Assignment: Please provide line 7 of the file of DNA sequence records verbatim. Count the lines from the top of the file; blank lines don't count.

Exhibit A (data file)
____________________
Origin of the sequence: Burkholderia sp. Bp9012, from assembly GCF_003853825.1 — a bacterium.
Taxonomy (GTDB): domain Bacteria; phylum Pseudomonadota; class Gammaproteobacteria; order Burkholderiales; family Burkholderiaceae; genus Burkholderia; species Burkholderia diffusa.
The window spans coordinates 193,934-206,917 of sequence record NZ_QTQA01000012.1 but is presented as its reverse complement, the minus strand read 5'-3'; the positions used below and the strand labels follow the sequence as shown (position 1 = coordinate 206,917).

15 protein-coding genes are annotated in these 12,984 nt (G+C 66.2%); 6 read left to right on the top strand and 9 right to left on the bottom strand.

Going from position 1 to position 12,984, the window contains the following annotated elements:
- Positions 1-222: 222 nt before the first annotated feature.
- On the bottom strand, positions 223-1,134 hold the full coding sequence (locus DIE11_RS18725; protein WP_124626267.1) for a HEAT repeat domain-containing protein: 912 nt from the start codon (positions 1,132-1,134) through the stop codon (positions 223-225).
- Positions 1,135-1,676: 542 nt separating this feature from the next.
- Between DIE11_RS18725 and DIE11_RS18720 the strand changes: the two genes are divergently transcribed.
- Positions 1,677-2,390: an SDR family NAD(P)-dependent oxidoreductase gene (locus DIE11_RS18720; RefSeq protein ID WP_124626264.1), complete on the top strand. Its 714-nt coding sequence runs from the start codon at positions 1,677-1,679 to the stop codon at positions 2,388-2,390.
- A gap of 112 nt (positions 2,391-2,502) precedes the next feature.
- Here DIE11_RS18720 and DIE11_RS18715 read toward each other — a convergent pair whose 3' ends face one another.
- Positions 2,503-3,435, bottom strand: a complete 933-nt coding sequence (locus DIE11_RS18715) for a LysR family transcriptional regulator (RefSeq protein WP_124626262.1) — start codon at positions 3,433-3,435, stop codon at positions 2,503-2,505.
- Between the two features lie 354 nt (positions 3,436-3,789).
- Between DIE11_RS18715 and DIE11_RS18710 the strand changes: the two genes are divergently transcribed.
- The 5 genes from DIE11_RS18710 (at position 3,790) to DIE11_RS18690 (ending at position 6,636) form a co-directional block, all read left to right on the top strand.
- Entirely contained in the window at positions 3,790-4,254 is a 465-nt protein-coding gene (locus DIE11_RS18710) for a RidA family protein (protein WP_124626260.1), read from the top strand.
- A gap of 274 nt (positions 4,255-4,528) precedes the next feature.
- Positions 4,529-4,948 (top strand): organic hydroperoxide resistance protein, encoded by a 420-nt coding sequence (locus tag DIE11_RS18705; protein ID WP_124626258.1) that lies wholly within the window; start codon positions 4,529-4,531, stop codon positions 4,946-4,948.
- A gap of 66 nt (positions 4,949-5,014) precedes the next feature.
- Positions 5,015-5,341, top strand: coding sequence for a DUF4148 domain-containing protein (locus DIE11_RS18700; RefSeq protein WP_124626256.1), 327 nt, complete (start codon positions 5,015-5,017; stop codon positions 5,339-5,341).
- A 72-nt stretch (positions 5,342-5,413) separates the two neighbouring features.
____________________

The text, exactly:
- On the bottom strand, positions 223-1,134 hold the full coding sequence (locus DIE11_RS18725; protein WP_124626267.1) for a HEAT repeat domain-containing protein: 912 nt from the start codon (positions 1,132-1,134) through the stop codon (positions 223-225).